Alpha males anyone? If this question interests you in the slightest, then Anderson Harp’s Retribution is the novel for you. Protagonist Will Parker, a retired district attorney, takes the occasional deep undercover mission to relieve himself of his predictable life far in the woods and to fuel his adrenaline addiction. This particular secret operation finds Parker fighting for his life in the mountainous border of Afghanistan and Pakistan.
If a fan of visual imagery in writing, look no further:
A man from the village representing the elders went there the following morning and found the walls covered in sprays of blood- the floors as well. He stepped into a puddle of black, congealed blood, which stuck to his shoes like molasses. Flies swarmed around the room, occasionally landing on his cheek, even as he brushed them aside. The bodies had been pummeled by bricks found nearby, covered in the same sticky blood. (86-7)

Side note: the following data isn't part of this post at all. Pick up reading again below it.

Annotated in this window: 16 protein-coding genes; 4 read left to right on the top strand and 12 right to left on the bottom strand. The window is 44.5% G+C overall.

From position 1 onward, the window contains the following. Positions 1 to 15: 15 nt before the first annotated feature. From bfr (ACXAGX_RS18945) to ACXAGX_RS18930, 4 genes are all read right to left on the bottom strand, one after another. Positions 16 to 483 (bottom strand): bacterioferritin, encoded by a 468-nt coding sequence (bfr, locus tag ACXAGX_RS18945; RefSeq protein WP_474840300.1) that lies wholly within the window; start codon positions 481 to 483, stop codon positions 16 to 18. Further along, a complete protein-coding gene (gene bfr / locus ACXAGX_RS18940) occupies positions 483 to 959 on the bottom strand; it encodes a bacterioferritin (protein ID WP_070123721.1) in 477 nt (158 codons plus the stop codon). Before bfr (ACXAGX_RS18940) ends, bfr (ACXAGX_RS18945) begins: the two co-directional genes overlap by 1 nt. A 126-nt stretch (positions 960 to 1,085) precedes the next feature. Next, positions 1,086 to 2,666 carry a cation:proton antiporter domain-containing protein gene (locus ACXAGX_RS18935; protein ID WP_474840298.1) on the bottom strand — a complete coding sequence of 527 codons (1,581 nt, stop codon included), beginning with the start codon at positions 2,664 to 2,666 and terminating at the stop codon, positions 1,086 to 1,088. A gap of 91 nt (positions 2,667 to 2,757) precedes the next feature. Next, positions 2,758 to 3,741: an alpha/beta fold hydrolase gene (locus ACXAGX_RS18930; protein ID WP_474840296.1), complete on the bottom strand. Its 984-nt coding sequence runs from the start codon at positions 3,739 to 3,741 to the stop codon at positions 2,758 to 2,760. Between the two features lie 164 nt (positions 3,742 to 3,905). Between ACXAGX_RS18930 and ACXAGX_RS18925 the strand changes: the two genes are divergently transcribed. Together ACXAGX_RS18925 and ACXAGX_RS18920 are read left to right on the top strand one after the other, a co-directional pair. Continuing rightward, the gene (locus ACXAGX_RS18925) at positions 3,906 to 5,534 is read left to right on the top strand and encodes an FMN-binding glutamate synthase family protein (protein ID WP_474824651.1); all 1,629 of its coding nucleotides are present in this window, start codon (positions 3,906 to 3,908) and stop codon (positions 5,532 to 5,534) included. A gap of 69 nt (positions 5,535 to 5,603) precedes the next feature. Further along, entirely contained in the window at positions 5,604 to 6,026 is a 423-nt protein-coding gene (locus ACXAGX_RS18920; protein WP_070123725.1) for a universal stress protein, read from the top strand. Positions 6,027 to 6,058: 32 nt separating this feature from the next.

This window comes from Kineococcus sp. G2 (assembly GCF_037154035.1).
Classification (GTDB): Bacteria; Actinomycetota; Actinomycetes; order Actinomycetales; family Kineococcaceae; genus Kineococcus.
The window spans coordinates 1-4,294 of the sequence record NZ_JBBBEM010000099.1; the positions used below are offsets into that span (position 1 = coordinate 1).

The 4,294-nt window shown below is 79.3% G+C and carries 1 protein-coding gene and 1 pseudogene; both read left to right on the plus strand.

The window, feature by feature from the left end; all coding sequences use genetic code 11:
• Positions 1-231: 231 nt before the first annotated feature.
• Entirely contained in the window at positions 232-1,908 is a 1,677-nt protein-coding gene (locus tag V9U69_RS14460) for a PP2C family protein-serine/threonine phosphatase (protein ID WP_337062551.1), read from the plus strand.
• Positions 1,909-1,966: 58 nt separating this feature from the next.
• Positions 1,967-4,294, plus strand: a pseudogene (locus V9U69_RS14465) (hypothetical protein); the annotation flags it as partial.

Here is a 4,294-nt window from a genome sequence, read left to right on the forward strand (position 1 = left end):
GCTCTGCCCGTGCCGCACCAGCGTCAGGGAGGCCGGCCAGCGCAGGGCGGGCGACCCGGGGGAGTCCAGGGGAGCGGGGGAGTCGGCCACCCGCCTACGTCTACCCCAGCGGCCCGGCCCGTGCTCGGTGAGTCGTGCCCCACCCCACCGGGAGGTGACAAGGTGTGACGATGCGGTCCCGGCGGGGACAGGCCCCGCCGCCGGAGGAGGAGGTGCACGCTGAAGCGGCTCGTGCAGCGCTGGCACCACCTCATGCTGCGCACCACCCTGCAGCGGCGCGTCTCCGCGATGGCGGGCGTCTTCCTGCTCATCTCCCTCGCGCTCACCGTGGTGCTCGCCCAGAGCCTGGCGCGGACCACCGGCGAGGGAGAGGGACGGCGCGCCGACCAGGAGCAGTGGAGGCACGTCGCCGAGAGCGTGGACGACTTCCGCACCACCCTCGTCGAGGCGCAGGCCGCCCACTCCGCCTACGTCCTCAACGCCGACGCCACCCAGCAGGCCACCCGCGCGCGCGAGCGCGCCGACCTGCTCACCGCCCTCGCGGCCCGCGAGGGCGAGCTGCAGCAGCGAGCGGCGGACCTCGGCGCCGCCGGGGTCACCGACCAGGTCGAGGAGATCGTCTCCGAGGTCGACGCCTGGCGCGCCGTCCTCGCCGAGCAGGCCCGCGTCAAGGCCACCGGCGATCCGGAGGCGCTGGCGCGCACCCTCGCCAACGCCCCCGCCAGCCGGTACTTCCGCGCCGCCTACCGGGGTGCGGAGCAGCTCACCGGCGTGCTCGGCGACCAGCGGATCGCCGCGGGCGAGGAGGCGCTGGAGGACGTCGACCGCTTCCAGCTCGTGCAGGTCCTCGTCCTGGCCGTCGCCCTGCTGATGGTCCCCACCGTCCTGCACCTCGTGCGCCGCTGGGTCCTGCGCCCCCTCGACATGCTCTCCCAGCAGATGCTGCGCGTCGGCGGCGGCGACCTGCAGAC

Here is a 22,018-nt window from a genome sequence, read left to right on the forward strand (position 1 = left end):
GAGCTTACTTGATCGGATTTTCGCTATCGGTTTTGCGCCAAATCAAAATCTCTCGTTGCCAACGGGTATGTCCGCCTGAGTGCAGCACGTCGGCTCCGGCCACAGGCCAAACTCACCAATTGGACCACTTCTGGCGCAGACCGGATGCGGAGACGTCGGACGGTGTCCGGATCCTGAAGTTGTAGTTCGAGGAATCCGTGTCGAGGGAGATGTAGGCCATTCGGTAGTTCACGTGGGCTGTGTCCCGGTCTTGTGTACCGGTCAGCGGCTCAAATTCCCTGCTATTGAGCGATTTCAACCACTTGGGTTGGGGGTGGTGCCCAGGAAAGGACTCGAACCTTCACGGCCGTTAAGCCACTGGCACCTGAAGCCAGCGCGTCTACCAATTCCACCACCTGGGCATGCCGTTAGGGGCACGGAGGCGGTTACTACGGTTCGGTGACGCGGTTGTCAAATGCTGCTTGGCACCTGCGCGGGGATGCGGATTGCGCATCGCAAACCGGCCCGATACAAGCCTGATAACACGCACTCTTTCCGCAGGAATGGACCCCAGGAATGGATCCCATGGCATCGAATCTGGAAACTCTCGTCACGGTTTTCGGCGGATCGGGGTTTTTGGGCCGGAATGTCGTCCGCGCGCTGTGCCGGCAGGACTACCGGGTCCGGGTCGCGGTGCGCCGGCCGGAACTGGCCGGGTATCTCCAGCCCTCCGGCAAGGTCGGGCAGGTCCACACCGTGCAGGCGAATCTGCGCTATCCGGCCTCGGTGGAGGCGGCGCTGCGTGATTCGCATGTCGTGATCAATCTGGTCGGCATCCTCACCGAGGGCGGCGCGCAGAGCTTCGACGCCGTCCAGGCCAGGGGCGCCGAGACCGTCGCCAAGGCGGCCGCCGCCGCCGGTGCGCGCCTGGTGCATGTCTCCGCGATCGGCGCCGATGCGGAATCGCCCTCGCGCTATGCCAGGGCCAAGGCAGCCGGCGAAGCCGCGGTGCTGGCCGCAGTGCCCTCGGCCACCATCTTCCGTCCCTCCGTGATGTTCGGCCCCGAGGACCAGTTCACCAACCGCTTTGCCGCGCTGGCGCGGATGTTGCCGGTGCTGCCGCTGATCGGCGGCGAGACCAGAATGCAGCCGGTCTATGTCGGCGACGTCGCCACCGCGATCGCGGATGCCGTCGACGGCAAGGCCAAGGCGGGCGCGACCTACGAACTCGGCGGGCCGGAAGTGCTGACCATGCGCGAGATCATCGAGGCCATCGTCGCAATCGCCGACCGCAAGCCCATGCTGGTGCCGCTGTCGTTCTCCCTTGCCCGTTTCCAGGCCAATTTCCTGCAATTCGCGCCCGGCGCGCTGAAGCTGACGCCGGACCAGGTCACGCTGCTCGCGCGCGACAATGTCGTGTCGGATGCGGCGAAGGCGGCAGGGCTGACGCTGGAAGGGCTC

Written in a third-person narrative, the political commentary sprinkled throughout is unwavering:
The Americans have a better chance of breathing life back into those two dead bodies, Yousef thought, than of changing these people [of Pakistan]. (87)
Tears welled in the corners of my eyes as the English teacher within embraced antagonist’s Robert Trantham’s approach of reading in reverse, “The old editorial trick caused one to see things in a different light. Misspelled words stood out if you read a paragraph backward” (384).
For the purposes of book club, one may serve “cold kupus and grah” (111) or Dom Perignon and chilled caviar as served in first class on Qatar Air. Personally, I would definitely avoid the chewing gum Parker favored, and instead, opt for the “tea and sweet biscuits” (44).